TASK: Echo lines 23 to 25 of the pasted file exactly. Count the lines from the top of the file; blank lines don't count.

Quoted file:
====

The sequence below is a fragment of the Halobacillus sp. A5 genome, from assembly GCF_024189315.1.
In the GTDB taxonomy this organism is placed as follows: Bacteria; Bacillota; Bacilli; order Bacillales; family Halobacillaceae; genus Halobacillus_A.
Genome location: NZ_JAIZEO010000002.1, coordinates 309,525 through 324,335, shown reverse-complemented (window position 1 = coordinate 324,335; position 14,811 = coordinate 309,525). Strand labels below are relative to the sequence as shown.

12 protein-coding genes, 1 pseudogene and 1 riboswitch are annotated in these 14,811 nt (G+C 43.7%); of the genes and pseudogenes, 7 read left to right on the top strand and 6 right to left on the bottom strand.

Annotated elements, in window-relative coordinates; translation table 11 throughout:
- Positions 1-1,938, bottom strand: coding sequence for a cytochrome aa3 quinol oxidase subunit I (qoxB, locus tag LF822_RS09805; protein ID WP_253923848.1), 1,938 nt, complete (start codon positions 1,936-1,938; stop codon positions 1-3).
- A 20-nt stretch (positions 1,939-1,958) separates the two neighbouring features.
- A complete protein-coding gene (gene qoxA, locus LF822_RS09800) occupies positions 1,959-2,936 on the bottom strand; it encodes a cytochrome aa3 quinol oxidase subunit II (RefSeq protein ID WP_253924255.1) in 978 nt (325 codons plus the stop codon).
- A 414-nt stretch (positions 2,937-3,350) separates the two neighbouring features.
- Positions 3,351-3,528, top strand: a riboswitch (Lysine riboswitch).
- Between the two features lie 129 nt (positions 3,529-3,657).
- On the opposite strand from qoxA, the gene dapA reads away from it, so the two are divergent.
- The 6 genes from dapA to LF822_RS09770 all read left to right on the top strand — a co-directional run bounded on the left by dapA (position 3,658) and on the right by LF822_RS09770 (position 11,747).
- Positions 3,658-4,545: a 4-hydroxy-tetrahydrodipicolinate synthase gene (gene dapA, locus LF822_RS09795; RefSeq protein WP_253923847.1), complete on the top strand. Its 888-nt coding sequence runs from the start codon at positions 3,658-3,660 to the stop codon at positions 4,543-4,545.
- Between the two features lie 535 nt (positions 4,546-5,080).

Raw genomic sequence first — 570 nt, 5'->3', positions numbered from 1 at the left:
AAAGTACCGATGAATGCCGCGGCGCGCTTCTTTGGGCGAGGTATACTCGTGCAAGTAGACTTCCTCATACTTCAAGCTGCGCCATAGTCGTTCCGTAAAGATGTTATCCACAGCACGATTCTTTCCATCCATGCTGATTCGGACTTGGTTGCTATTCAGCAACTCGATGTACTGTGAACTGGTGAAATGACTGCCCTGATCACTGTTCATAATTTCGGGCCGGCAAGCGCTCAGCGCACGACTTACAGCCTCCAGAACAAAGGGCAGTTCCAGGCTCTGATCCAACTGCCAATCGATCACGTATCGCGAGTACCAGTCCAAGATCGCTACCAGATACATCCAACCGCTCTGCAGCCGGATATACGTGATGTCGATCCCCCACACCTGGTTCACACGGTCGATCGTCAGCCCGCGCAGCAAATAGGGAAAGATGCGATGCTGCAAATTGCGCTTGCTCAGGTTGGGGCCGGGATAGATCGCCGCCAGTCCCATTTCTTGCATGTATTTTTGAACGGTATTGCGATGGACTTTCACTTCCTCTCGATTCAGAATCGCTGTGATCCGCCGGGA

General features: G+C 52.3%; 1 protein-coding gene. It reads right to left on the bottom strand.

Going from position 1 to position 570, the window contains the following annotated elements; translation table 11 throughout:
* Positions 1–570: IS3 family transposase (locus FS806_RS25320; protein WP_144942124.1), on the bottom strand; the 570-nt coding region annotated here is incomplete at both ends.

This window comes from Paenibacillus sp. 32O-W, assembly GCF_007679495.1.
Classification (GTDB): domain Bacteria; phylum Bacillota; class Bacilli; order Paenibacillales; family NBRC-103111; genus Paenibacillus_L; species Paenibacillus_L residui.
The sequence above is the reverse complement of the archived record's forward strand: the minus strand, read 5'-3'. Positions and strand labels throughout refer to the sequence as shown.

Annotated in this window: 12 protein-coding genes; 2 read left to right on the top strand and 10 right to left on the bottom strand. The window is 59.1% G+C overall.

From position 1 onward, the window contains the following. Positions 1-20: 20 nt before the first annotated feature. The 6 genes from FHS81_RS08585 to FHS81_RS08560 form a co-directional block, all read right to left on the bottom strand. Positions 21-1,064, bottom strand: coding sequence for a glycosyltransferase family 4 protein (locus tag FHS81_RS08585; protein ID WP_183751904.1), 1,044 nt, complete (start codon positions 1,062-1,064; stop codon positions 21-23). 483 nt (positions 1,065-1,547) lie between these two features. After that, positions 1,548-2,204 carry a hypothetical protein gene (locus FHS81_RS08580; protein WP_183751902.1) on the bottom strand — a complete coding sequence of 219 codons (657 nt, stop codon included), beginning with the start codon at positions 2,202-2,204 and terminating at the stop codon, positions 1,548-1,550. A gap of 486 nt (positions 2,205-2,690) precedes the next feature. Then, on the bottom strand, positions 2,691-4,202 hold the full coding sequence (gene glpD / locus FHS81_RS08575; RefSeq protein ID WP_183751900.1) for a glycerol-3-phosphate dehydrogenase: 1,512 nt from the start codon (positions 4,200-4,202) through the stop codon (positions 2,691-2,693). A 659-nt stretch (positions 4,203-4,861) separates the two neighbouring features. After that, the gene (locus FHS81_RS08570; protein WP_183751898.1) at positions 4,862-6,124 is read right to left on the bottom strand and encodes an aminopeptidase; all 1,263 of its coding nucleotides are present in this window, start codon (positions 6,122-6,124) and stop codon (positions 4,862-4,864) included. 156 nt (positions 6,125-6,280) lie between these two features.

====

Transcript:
The sequence above is the reverse complement of the archived record's forward strand: the minus strand, read 5'-3'. Positions and strand labels throughout refer to the sequence as shown.

Annotated in this window: 12 protein-coding genes; 2 read left to right on the top strand and 10 right to left on the bottom strand. The window is 59.1% G+C overall.

From position 1 onward, the window contains the following. Positions 1-20: 20 nt before the first annotated feature. The 6 genes from FHS81_RS08585 to FHS81_RS08560 form a co-directional block, all read right to left on the bottom strand. Positions 21-1,064, bottom strand: coding sequence for a glycosyltransferase family 4 protein (locus tag FHS81_RS08585; protein ID WP_183751904.1), 1,044 nt, complete (start codon positions 1,062-1,064; stop codon positions 21-23). 483 nt (positions 1,065-1,547) lie between these two features. After that, positions 1,548-2,204 carry a hypothetical protein gene (locus FHS81_RS08580; protein WP_183751902.1) on the bottom strand — a complete coding sequence of 219 codons (657 nt, stop codon included), beginning with the start codon at positions 2,202-2,204 and terminating at the stop codon, positions 1,548-1,550. A gap of 486 nt (positions 2,205-2,690) precedes the next feature. Then, on the bottom strand, positions 2,691-4,202 hold the full coding sequence (gene glpD / locus FHS81_RS08575; RefSeq protein ID WP_183751900.1) for a glycerol-3-phosphate dehydrogenase: 1,512 nt from the start codon (positions 4,200-4,202) through the stop codon (positions 2,691-2,693). A 659-nt stretch (positions 4,203-4,861) separates the two neighbouring features. After that, the gene (locus FHS81_RS08570; protein WP_183751898.1) at positions 4,862-6,124 is read right to left on the bottom strand and encodes an aminopeptidase; all 1,263 of its coding nucleotides are present in this window, start codon (positions 6,122-6,124) and stop codon (positions 4,862-4,864) included. 156 nt (positions 6,125-6,280) lie between these two features.